This means every act of revealing government secrets has to be litigated as to substance. And if it is to be litigated, the substance can’t be secret. There is a real problem here that no-one knows how to solve and I’d suggest that once you serve on a Congressional intelligence oversight committee, no matter your party, you seem to take on the impulse to yell “traitor” quickly and before the litigation even begins. That might be because you understand just how important security clearances really are, or it might be because you understand there is no way in our legal system to litigate such events and you don’t want to have to write that law. Well, we are writing it.
Conservatives like to style themselves as patriots. Many have been in the military, and value loyalty and discipline, and react viscerally to a violation of a security clearance and an oath. But I’d urge you conservatives to go slow with your reflexive patriotism and consider whether this State is the same one that got into your moral DNA when you were younger. If there is an Orwellian state, it is not immoral to expose it. In fact, the only thing that will save you from the gulag is insiders who break some sort of oath and talk about it. Again, those who cherish individual liberty should go real, real slow before condemning a person for claiming to know secret ways your liberties are being stolen.
Here’s my point: America, when you stripped Goebbels of his Nuremberg defense, you gave Snowdon his defense. You are now going to have to litigate in open court.
I’d argue that the 4th Amendment in its original language, unadorned, gives Americans all we need to protect ourselves from both the Orwellian state and from domestic terrorists. We should support the public, open litigation of the very notion that there can be secret surveillance of an American citizen apart from the probable cause and delineated subject matter that the Founders wrote into the simple language of the bill of rights.
If the NSA is doing what Snowdon describes, then it is a rogue, illegal State, and Snowdon is not a traitor.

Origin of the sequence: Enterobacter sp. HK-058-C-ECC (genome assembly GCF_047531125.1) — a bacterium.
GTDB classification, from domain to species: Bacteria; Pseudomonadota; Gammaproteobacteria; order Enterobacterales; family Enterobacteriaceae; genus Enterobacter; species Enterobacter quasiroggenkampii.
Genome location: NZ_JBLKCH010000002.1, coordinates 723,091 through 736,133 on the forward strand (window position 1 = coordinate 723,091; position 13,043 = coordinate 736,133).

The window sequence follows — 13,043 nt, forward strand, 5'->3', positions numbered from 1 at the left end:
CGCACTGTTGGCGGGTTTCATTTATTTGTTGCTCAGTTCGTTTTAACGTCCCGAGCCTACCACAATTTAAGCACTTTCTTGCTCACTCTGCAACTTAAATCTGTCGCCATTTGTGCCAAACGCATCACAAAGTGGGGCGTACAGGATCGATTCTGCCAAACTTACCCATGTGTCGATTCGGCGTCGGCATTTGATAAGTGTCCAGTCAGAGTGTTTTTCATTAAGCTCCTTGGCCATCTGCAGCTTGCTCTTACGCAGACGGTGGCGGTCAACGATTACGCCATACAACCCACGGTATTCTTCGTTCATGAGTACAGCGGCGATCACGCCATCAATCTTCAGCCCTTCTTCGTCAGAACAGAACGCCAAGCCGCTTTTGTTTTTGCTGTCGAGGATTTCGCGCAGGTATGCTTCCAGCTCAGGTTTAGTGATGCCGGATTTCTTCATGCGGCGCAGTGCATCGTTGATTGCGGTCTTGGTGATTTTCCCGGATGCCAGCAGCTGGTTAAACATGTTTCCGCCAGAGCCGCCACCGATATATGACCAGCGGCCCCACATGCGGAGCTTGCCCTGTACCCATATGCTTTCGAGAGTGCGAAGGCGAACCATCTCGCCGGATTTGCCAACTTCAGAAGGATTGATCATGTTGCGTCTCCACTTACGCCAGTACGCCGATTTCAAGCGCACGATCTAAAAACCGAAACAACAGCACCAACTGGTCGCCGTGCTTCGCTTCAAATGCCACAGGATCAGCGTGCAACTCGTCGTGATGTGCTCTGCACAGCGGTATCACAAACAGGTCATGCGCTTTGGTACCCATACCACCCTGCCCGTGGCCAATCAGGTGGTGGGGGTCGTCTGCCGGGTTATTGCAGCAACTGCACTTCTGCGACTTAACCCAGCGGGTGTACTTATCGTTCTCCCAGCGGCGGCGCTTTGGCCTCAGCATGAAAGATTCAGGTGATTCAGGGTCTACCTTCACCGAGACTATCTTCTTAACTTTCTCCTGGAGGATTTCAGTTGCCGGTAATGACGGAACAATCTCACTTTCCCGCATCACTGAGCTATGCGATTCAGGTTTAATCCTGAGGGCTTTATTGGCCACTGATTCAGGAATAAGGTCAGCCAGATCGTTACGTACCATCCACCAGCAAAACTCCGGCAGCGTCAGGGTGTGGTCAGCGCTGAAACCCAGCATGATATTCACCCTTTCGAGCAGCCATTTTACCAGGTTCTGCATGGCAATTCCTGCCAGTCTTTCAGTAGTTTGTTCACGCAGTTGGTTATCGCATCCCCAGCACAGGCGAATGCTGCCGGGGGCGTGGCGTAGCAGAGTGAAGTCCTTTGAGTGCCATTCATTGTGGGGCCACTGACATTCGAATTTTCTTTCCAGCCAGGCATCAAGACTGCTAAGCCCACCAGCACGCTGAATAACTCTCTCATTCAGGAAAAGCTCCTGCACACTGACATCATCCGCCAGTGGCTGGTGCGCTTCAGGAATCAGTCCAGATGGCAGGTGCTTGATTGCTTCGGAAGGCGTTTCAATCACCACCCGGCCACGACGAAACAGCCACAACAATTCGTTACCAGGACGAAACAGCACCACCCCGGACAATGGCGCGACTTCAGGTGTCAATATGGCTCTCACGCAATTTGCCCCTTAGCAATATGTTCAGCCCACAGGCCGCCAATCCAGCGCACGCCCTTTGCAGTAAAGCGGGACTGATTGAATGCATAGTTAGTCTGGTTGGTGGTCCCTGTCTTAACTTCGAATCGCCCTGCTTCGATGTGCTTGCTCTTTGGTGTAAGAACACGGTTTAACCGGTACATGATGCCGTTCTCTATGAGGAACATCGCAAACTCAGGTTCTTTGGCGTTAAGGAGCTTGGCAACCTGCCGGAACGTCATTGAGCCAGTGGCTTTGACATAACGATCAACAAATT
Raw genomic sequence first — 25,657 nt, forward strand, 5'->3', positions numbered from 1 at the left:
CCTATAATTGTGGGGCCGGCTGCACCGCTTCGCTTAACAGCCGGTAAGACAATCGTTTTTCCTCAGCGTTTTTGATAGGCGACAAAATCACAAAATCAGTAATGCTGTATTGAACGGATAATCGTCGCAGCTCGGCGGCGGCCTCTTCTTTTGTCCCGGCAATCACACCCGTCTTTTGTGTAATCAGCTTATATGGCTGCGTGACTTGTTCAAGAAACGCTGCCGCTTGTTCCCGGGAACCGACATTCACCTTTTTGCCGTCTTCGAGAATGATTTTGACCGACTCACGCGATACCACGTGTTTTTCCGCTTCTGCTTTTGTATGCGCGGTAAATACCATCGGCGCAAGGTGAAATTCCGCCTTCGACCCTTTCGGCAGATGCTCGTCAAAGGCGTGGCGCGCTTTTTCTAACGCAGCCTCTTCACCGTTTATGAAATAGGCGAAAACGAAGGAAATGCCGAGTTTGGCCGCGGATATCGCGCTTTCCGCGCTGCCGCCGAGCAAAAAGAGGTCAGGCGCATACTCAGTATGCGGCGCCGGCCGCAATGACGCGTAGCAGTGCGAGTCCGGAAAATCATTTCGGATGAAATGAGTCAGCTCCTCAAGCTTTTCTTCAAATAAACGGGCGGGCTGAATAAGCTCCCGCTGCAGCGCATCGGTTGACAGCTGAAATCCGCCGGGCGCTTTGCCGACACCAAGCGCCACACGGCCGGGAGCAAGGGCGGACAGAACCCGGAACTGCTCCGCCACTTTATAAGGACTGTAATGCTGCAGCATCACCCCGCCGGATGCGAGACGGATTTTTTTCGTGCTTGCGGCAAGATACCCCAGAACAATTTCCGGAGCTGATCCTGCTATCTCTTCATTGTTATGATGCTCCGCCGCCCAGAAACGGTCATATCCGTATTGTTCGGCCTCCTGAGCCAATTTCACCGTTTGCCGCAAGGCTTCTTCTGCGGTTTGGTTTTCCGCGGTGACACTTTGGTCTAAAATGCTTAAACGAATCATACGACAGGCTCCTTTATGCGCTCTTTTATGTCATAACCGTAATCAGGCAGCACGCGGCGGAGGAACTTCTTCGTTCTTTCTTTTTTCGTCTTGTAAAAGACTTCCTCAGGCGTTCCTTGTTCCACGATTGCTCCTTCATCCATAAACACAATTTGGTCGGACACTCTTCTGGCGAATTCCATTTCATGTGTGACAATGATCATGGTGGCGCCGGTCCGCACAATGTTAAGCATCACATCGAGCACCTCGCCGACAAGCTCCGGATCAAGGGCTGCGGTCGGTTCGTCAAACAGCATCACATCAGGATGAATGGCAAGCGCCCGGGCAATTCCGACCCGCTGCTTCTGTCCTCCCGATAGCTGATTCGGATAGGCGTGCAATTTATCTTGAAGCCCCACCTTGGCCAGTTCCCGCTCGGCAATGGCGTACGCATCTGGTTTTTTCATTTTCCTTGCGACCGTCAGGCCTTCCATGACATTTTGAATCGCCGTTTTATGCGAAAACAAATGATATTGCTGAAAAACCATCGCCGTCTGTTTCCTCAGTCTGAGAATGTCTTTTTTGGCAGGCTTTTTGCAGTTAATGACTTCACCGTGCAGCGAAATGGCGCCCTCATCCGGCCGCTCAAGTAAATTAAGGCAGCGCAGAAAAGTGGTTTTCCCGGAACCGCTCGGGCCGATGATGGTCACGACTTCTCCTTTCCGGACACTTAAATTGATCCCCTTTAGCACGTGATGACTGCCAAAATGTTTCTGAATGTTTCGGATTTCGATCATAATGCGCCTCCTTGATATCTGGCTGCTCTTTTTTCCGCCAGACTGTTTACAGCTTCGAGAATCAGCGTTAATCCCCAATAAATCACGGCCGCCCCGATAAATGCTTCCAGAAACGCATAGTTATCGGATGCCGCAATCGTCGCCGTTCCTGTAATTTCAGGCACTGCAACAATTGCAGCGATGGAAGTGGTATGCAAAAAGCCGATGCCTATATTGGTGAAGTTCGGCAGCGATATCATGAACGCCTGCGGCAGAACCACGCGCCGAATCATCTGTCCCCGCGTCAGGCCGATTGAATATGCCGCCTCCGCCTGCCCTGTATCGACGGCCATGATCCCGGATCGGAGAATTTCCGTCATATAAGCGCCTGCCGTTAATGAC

The surveillant state defends its legality by noting that judges authorize the snooping, apparently under the auspices of the Patriot Act, and Congress is briefed. This is supposed to satisfy the 4th Amendment. But the simple existence of multiple branches of government in a process does not by itself rise to constitutionality, if the entire process is shut away behind iron doors the imperiled citizen cannot penetrate.
What makes the protection of the 4th Amendment real, as opposed to just words, is that the citizen can challenge the probable cause of the search and the scope and process of the evidence collection that is the weapon against him in court. If you, as an individual before the justice system, cannot reach all the way back to the moment when there was no evidence against you and litigate the police and prosecutor’s steps along the way to where you stand today in the dock, you r rights are a sham.
But these judges are anonymous and unelected, and the briefings are classified, and limited to small circles of Congressional leadership. So if you are ever prosecuted using evidence collected by the kind of generalized data collection Snowdon describes, how will you challenge the origin of the prosecution? How will you claim the evidence is “fruit of a poisonous tree” if the tree is locked away in a cloistered, invisible garden? The secrecy of the process makes the powers of the State unaccountable to the people, and therefore illegitimate.